Use this URL to cite or link to this record in EThOS: http://ethos.bl.uk/OrderDetails.do?uin=uk.bl.ethos.695476
Title: Automated lithological mapping using airborne hyperspectral thermal infrared data, Anchorage Island, Antarctica
Author: Black, Martin
ISNI:       0000 0004 5989 407X
Awarding Body: University of Hull
Current Institution: University of Hull
Date of Award: 2016
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Abstract:
The thermal infrared portion of the electromagnetic spectrum has considerable potential for mineral and lithological mapping of the most abundant rock-forming silicates that do not display diagnostic features at visible and shortwave infrared wavelengths. Lithological mapping using visible and shortwave infrared hyperspectral data is well developed and established processing chains are available; however, there is a paucity of such methodologies for hyperspectral thermal infrared data. Here, a new fully automated processing chain for deriving lithological maps from hyperspectral thermal infrared data is presented; the processing chain is developed through testing of existing algorithms on synthetic hyperspectral data. The processing chain is then applied to the first ever airborne hyperspectral thermal data collected in the Antarctic. A combined airborne hyperspectral survey, targeted geological field mapping campaign and detailed mineralogical and geochemical datasets are applied to a small test site in West Antarctica where the geological relationships are typical of continental margin arcs. The challenging environmental conditions and cold temperatures in the Antarctic meant that the data have a significantly lower signal to noise ratio than is usually attained from airborne hyperspectral sensors. Preprocessing techniques were applied to improve the signal to noise ratio and convert the radiance images to ground leaving emissivity. Following preprocessing, the fully automated processing chain was applied to the hyperspectral imagery to generate a lithological map. The results show that the image processing chain was successful, despite the low signal to noise ratio of the imagery; the results are encouraging with the thermal imagery allowing clear distinction between granitoid types.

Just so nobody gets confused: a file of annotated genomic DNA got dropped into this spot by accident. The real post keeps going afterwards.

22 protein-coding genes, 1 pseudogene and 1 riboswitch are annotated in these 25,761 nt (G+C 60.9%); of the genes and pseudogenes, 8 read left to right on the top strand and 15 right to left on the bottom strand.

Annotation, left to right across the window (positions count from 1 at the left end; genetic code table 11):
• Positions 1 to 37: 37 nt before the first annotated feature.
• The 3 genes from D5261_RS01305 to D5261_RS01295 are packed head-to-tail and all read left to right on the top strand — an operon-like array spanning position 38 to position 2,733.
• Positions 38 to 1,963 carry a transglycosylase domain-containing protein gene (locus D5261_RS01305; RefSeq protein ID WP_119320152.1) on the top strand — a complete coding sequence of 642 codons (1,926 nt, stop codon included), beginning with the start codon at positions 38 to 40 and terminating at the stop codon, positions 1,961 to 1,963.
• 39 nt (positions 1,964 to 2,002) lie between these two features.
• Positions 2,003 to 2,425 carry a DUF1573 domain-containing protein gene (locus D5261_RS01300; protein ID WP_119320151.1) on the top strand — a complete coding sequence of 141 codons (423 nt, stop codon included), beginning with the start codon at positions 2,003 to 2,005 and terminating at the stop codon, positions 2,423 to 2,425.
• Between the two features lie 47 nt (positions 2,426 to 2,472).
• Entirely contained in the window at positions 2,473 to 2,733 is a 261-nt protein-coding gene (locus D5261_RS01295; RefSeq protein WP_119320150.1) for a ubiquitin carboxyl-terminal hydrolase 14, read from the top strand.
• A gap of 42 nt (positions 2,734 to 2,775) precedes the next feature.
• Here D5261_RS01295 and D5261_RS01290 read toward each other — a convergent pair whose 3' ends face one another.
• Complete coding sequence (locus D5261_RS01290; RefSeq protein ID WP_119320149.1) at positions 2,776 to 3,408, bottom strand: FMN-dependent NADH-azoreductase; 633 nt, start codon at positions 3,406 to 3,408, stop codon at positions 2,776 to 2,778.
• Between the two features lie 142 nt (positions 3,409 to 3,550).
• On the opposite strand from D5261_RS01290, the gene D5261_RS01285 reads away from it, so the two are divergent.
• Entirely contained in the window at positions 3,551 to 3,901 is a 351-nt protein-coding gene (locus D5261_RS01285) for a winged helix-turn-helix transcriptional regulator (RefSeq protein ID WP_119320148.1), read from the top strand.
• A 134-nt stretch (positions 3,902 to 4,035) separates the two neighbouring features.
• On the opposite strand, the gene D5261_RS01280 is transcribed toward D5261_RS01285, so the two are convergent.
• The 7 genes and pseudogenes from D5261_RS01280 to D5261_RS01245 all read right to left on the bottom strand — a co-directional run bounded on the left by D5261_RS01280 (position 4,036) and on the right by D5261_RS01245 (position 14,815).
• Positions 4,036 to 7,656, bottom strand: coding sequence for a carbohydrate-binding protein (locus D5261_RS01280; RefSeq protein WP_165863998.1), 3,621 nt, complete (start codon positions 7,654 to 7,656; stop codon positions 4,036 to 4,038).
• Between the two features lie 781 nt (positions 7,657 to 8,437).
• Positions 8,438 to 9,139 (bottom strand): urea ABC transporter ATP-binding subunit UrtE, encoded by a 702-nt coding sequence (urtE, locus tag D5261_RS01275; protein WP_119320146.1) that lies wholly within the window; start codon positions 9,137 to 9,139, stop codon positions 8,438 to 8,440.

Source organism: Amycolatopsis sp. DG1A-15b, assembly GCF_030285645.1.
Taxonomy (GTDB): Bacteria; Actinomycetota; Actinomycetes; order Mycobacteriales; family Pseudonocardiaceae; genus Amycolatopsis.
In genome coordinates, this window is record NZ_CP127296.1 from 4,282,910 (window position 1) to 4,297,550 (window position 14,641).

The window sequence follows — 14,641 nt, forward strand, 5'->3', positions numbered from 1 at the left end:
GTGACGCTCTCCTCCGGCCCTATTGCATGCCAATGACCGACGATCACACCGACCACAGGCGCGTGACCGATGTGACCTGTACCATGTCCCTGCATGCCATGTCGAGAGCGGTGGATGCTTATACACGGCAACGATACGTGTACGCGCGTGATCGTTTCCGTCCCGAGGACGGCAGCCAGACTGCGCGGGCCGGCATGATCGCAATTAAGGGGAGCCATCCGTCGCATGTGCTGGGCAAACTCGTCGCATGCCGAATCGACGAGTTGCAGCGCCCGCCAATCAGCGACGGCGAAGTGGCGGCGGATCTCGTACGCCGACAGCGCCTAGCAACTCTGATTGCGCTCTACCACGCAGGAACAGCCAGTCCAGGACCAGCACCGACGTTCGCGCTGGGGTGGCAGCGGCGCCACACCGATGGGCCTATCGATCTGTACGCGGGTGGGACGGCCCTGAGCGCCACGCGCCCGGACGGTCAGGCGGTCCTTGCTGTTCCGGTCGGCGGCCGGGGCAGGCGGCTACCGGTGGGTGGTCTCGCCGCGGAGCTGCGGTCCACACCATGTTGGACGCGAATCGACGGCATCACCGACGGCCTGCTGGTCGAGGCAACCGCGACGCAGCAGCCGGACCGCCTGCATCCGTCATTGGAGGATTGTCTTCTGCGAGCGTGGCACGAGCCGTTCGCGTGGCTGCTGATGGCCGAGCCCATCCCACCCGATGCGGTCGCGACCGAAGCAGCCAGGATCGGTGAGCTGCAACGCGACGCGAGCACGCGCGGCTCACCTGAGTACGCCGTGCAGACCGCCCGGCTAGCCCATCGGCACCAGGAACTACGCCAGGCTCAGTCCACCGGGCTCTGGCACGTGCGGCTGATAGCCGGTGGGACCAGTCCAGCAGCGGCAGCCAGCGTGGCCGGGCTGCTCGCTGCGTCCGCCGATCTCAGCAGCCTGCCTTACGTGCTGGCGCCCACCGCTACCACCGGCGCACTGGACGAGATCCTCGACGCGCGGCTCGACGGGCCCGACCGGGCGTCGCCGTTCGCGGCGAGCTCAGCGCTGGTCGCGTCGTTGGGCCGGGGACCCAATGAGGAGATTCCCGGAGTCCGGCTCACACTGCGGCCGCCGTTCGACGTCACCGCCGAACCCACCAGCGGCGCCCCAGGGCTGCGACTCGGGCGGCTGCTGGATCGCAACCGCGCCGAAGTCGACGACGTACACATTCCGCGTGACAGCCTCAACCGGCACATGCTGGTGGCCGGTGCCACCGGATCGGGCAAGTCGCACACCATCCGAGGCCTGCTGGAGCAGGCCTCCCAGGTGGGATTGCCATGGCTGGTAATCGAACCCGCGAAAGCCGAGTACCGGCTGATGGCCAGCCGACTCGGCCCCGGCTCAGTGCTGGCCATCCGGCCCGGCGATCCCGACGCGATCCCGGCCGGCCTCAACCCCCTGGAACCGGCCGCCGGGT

Supervisor: Ferrier, Graham ; Bellerby, T. J. Sponsor: Natural Environment Research Council ; British Antarctic Survey
Qualification Name: Thesis (Ph.D.) Qualification Level: Doctoral
EThOS ID: uk.bl.ethos.695476  DOI: Not available
Keywords: Geography
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